In determining whether Ebbert has met this plausibility standard, the court must accept as true all well-pleaded facts in the complaint and any documents incorporated into or attached to it. Sec'y of State for Defence v. Trimble Navigation Ltd., 484 F.3d 700, 705 (4th Cir. 2007). Further, it must “draw[] all reasonable factual inferences from those facts in [Ebbert's] favor, ” Edwards v. City of Goldsboro, 178 F.3d 231, 244 (4th Cir. 1999), but it “need not accept legal conclusions couched as facts or ‘unwarranted inferences, unreasonable conclusions, or arguments, '” Wag More Dogs, LLC v. Cozart, 680 F.3d 359, 365 (4th Cir. 2012) (quoting Giarratano v. Johnson, 521 F.3d 298, 302 (4th Cir. 2008)).


         A. Exhaustion of Title VII Counterclaims

         With regard to the Title VII Counterclaims, VTC opposes the motion to amend to add those claims on the grounds that amendment is futile. In addition to arguing that each claim is subject to dismissal under Rule 12(b)(6) for failure to state a claim, VTC also contends that those claims cannot be considered by this court because-despite the EEOC's issuance of a right-to-sue letter-the right-to-sue letter was issued less than 180 days after Ebbert filed his charge of discrimination. Specifically, he filed his charge “in January 2018, ” (Dkt. No. 13 at 1 n.1), and the EEOC issued its notice of right-to-sue on July 17, 2018. The parties have not identified the exact date that he filed his charge, but because the notice itself indicates that less than 180 days have passed, he presumably filed his charge after January 17, 2018. VTC argues that, because the EEOC did not retain authority over his underlying charges for the statutory period of 180 days, as set forth in 42 U.S.C. § 2000e-5(f)(1), those claims have not been administratively exhausted and must be dismissed.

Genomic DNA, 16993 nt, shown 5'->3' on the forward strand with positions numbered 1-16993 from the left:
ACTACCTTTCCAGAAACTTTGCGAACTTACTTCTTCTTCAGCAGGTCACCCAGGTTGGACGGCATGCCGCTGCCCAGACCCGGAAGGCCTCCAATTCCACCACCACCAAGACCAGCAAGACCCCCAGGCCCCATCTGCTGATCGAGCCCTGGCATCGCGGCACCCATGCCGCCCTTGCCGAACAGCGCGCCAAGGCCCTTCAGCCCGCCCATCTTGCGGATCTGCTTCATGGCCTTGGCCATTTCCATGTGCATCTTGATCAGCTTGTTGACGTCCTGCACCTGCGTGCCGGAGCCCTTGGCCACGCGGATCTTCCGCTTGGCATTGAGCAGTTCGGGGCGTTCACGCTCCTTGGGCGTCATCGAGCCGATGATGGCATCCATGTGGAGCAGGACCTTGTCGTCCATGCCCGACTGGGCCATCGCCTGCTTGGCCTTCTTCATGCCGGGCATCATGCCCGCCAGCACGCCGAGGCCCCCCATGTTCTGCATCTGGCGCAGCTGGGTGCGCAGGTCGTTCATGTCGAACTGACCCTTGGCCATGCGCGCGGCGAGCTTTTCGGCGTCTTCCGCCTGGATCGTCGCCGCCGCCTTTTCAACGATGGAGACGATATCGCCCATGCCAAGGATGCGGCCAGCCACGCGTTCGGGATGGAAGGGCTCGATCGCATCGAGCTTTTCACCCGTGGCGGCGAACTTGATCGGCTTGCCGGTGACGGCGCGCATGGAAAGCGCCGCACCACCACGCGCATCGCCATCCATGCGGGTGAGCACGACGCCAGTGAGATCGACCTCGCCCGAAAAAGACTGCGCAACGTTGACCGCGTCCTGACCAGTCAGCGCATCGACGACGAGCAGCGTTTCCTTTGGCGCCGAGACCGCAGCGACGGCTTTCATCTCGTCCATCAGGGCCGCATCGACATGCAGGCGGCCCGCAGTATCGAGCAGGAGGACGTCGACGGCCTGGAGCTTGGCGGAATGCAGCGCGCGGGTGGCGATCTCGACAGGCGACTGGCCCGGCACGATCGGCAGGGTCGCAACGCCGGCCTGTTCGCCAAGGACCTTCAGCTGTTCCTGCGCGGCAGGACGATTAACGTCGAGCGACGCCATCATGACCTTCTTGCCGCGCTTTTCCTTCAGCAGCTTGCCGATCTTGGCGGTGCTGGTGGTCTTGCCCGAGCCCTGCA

As the court noted in its recent opinion in Hardy v Lewis Gale Medical Center, 7:18-cv-218, ECF No. 49, at 11- 19 (Mar. 19, 2019 Amended Mem. Op. & Order), as amended (Mar. 27, 2019), which addressed this same issue, there is a split of authority as to whether courts can consider claims in a case where the EEOC issued its right-to-sue notice prior to the expiration of the 180-day statutory period EEOC has to resolve the claims. Id. at 12. In large part, the issue turns on whether or not the EEOC's regulation on this issue, 29 C.F.R. § 1601.28(a)(2), which purports to give authority to the EEOC to issue early right-to-sue notices, is a valid exercise of EEOC's rule-making authority.

         In Hardy, this court concluded that EEOC's regulation was not entitled to deference and could not alter the statutory scheme, and thus that EEOC was not permitted to issue right-to-sue notices earlier than 180 days. The court incorporates its reasoning in Hardy and reaches the same result here. Accordingly, because Ebbert received his right-to-sue notice less than 180 days after filing his charge, that notice is ineffective to constitute a complete exhaustion of ...